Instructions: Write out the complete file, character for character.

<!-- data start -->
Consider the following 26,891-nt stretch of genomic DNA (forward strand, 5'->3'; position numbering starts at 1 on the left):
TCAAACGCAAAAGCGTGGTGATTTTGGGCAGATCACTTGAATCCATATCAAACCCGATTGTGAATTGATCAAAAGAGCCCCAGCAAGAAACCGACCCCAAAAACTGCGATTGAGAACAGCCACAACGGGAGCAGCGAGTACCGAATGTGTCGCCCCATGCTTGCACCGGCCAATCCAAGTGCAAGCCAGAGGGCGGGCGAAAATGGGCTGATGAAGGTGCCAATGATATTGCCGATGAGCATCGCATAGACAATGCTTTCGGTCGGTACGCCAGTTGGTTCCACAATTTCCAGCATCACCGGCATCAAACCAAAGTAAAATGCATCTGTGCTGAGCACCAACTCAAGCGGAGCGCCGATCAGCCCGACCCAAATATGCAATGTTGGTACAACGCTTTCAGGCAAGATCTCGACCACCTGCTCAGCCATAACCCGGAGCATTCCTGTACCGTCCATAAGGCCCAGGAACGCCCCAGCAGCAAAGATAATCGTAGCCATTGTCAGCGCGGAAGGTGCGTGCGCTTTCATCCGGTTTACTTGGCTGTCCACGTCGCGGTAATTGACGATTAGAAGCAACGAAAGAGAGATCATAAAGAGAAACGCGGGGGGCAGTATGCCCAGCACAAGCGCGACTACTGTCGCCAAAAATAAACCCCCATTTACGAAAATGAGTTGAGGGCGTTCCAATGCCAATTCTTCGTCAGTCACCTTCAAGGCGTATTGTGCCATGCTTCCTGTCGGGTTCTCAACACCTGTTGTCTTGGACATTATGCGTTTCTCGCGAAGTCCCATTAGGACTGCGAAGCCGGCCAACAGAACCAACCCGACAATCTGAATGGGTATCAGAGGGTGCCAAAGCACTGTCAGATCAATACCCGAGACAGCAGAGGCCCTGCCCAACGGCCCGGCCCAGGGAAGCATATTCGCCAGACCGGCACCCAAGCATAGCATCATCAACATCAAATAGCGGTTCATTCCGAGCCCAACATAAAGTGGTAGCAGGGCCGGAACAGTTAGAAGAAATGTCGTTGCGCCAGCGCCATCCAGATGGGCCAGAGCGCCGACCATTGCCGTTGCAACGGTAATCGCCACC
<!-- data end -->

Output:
Consider the following 26,891-nt stretch of genomic DNA (forward strand, 5'->3'; position numbering starts at 1 on the left):
TCAAACGCAAAAGCGTGGTGATTTTGGGCAGATCACTTGAATCCATATCAAACCCGATTGTGAATTGATCAAAAGAGCCCCAGCAAGAAACCGACCCCAAAAACTGCGATTGAGAACAGCCACAACGGGAGCAGCGAGTACCGAATGTGTCGCCCCATGCTTGCACCGGCCAATCCAAGTGCAAGCCAGAGGGCGGGCGAAAATGGGCTGATGAAGGTGCCAATGATATTGCCGATGAGCATCGCATAGACAATGCTTTCGGTCGGTACGCCAGTTGGTTCCACAATTTCCAGCATCACCGGCATCAAACCAAAGTAAAATGCATCTGTGCTGAGCACCAACTCAAGCGGAGCGCCGATCAGCCCGACCCAAATATGCAATGTTGGTACAACGCTTTCAGGCAAGATCTCGACCACCTGCTCAGCCATAACCCGGAGCATTCCTGTACCGTCCATAAGGCCCAGGAACGCCCCAGCAGCAAAGATAATCGTAGCCATTGTCAGCGCGGAAGGTGCGTGCGCTTTCATCCGGTTTACTTGGCTGTCCACGTCGCGGTAATTGACGATTAGAAGCAACGAAAGAGAGATCATAAAGAGAAACGCGGGGGGCAGTATGCCCAGCACAAGCGCGACTACTGTCGCCAAAAATAAACCCCCATTTACGAAAATGAGTTGAGGGCGTTCCAATGCCAATTCTTCGTCAGTCACCTTCAAGGCGTATTGTGCCATGCTTCCTGTCGGGTTCTCAACACCTGTTGTCTTGGACATTATGCGTTTCTCGCGAAGTCCCATTAGGACTGCGAAGCCGGCCAACAGAACCAACCCGACAATCTGAATGGGTATCAGAGGGTGCCAAAGCACTGTCAGATCAATACCCGAGACAGCAGAGGCCCTGCCCAACGGCCCGGCCCAGGGAAGCATATTCGCCAGACCGGCACCCAAGCATAGCATCATCAACATCAAATAGCGGTTCATTCCGAGCCCAACATAAAGTGGTAGCAGGGCCGGAACAGTTAGAAGAAATGTCGTTGCGCCAGCGCCATCCAGATGGGCCAGAGCGCCGACCATTGCCGTTGCAACGGTAATCGCCACC